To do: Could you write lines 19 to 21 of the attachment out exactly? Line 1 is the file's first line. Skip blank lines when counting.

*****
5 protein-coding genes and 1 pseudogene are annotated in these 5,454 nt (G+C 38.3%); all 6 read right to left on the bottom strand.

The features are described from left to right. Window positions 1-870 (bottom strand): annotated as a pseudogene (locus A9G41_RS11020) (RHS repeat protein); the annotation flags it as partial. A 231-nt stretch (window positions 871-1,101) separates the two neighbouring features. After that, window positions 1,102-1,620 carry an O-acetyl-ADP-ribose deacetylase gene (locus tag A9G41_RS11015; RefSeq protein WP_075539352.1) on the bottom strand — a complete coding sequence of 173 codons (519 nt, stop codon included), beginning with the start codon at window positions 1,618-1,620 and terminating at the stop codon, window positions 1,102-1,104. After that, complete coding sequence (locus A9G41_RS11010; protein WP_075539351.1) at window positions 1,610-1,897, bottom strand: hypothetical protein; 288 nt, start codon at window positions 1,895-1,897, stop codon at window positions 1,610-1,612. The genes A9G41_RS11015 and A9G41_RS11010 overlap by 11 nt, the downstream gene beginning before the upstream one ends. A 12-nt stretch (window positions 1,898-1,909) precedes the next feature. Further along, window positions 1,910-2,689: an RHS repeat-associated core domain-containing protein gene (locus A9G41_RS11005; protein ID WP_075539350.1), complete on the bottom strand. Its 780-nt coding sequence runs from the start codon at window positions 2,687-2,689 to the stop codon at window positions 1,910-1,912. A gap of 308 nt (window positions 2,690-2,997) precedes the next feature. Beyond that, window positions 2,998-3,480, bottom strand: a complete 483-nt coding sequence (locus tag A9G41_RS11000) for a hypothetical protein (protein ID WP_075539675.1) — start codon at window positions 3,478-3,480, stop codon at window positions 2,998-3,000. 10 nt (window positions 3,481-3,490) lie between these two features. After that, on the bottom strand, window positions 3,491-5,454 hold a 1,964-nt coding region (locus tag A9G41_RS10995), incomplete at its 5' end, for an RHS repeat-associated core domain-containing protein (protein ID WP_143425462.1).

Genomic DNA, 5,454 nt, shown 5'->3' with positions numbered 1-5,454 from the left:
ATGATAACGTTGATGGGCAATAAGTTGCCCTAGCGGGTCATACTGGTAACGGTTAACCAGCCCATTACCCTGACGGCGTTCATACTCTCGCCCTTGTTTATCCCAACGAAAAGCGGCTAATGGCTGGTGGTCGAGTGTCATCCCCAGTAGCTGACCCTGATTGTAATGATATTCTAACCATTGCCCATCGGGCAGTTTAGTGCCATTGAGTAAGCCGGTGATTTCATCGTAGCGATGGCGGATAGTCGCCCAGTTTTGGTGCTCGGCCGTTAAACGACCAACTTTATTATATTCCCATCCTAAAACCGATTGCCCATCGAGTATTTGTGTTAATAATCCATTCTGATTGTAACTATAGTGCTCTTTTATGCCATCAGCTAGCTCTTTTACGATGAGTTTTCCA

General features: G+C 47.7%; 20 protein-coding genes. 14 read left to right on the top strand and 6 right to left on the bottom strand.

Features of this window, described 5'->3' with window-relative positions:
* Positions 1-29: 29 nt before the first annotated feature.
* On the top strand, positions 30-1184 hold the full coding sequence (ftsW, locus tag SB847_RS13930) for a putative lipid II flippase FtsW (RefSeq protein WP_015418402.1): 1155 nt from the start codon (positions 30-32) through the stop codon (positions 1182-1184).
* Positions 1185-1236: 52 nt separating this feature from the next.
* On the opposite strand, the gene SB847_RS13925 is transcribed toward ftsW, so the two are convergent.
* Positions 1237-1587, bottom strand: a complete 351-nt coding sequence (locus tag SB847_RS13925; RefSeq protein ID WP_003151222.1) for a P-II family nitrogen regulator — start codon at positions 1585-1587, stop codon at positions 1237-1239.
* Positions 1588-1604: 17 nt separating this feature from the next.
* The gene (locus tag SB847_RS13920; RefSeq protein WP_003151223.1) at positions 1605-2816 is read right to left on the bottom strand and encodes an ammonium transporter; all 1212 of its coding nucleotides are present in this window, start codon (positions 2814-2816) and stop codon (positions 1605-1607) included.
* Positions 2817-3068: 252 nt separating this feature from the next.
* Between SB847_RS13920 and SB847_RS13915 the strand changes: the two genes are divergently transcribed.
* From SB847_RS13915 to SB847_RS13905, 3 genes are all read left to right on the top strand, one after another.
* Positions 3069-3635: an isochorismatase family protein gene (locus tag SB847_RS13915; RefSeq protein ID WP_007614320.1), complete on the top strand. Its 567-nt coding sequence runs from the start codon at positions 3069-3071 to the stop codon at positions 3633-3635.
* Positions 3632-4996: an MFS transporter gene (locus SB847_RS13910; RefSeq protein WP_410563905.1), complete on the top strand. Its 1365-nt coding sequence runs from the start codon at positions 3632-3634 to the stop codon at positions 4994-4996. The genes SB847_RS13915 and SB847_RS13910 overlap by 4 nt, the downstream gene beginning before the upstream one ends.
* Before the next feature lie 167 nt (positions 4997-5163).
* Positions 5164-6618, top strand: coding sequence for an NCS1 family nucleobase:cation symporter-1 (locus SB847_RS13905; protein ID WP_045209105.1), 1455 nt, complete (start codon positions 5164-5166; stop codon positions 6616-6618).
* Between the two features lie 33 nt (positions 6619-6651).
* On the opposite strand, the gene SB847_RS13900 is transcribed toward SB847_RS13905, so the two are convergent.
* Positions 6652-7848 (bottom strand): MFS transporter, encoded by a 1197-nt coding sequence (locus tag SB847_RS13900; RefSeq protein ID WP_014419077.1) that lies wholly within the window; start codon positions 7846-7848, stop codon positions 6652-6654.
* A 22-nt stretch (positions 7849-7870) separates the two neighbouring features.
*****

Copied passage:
* Before the next feature lie 167 nt (positions 4997-5163).
* Positions 5164-6618, top strand: coding sequence for an NCS1 family nucleobase:cation symporter-1 (locus SB847_RS13905; protein ID WP_045209105.1), 1455 nt, complete (start codon positions 5164-5166; stop codon positions 6616-6618).
* Between the two features lie 33 nt (positions 6619-6651).